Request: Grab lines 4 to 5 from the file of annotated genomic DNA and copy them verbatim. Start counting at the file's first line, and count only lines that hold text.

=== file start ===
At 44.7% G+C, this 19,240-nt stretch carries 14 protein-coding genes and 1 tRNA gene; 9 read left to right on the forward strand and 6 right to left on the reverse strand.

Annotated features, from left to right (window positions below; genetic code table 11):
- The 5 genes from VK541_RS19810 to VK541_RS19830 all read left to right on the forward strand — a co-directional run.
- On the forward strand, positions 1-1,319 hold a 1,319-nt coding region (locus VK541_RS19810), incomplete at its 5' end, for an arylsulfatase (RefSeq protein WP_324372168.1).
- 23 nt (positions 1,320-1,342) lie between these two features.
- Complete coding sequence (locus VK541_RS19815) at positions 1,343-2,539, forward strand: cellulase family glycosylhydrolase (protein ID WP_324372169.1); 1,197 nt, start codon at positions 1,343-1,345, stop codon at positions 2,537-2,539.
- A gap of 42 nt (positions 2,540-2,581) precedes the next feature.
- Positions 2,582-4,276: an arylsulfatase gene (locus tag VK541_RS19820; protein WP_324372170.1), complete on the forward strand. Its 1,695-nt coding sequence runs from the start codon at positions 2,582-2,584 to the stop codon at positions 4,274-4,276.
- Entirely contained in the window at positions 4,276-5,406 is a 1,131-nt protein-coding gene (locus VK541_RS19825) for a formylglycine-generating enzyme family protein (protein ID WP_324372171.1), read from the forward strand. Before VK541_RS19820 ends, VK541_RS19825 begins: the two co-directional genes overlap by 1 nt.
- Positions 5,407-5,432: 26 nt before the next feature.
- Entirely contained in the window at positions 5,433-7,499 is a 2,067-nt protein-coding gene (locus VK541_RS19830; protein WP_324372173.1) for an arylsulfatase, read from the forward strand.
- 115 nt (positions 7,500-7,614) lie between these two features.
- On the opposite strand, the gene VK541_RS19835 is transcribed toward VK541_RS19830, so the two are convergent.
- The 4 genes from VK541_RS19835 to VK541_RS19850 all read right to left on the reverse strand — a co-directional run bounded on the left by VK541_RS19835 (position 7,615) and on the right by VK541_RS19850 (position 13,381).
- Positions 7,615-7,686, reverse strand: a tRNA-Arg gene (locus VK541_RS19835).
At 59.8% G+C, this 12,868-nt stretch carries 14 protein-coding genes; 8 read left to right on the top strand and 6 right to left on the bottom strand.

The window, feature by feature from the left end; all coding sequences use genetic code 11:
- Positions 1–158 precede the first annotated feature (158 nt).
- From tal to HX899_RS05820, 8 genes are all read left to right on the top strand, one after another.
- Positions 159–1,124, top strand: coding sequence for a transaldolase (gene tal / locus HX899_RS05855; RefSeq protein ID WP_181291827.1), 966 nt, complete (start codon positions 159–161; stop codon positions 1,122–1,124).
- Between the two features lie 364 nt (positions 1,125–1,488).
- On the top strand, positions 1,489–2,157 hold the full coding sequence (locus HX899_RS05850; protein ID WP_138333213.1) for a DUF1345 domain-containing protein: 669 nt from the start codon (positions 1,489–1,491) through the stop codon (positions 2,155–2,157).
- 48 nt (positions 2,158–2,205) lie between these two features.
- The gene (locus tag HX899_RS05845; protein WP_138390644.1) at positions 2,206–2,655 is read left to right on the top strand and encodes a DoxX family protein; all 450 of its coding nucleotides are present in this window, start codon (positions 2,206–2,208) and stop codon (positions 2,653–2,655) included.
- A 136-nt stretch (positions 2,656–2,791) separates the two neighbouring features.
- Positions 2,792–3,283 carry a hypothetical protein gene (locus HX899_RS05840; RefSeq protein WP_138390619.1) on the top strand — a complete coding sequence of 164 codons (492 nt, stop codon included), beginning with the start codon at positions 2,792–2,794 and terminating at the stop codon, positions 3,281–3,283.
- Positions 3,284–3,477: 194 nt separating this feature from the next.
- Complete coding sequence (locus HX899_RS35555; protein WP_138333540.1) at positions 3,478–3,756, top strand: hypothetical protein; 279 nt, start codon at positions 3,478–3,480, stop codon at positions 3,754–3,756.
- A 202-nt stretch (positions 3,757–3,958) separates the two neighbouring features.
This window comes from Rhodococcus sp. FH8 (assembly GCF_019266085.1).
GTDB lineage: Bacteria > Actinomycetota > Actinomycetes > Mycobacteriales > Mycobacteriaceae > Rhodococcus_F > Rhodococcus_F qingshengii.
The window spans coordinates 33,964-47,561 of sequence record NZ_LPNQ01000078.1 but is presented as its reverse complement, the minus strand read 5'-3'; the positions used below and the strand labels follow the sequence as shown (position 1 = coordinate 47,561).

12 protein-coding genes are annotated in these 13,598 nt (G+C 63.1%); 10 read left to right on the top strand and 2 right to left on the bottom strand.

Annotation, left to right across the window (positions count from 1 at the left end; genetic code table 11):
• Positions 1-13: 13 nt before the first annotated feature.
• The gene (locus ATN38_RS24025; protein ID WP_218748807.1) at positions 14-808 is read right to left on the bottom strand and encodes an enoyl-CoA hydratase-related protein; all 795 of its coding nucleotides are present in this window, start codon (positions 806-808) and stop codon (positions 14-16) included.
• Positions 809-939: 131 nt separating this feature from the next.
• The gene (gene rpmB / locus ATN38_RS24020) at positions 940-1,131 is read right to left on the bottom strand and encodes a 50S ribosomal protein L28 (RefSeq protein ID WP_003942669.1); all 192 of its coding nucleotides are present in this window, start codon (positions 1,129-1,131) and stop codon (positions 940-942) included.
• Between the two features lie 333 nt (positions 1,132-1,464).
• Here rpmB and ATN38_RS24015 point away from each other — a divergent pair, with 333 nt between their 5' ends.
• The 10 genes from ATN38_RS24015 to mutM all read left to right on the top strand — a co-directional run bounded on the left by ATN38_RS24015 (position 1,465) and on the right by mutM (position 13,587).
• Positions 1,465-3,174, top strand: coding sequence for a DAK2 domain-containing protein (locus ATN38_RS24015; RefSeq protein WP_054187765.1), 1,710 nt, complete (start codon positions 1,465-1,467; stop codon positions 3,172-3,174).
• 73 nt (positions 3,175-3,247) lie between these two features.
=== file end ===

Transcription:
- On the forward strand, positions 1-1,319 hold a 1,319-nt coding region (locus VK541_RS19810), incomplete at its 5' end, for an arylsulfatase (RefSeq protein WP_324372168.1).
- 23 nt (positions 1,320-1,342) lie between these two features.